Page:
Colonialist messages from Sur to Afrin
It is no coincidence that the first colonialist practice to surface from Afrin came out of a school-place of education. It is the first and perhaps most important initiative in their sociocide efforts.
In an analysis made in 1994, Kurdish People’s Leader Abdullah Öcalan wrote:
“For a Kurd with honor, there is no place on earth that is comfortable. For a human being with honor, there is no place in Turkey that is comfortable either. The philosophy of comfort doesn’t apply to us as some think. You will get to understand this.”
The thing that reminds us of this quote is the fascistic colonialist practices displayed by the Turkish state against the Kurdish people one after the other. Several mise-en-scene news stories were served yesterday with great fanfare yesterday.
They first said, “Streets are reawakening in Afrin,” and showed images of children playing ball, without any indication to location, then an image of a shopkeeper in the market. They derive thousands of warped results from images with no backstory. Now isn’t one of the most authentic definitions of colonialism the theft and emptying of the story of a place or a person?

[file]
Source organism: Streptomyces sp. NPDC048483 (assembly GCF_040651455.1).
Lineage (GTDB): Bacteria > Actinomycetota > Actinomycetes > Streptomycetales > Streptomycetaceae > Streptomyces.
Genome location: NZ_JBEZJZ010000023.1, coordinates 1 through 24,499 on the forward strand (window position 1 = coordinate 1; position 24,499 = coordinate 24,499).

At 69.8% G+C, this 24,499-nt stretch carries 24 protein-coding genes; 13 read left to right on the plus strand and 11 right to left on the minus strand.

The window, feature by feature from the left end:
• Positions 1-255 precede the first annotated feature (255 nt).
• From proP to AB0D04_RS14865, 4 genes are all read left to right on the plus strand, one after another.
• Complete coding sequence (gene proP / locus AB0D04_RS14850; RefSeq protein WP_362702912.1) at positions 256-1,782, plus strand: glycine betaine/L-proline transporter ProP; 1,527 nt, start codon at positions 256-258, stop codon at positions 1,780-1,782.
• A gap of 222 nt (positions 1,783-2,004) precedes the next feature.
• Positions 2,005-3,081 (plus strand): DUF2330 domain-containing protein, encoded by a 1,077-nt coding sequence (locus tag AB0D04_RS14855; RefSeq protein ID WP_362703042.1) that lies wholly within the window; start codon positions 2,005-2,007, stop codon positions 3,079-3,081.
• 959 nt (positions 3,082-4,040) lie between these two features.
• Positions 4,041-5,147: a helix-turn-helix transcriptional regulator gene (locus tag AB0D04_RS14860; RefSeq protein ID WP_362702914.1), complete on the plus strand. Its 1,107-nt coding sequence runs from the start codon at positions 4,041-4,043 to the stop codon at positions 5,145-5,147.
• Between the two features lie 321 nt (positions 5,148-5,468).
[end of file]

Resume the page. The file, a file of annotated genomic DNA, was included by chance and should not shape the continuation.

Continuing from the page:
Let’s go back two weeks.
There was an opening ceremony in Sur in Amed. The four-pillared minaret where Tahir Elçi had been murdered was reopened. What kind of an opening was that? They clad the minaret in flag. The pillars of the minaret are ridden with bullet holes, there is still blood at the feet, but they put up flags everywhere and had a ceremony as if that was a grand gesture. The message was clear: “This minaret is now ours, feel the presence of the state in these streets. We have invaded this place, see that every time you pass by, every time you look.”
The opening to the public of such a historic place in this way is full of messages, and is a sign that they want to do the same everywhere in the future. They want to tear down every apartment, every house where patriotic Kurds live with bullets like they did to the minaret, then reopen them with flags. In this context, we are not fully understanding what Mr. Öcalan said we would. That is one of the things he points to.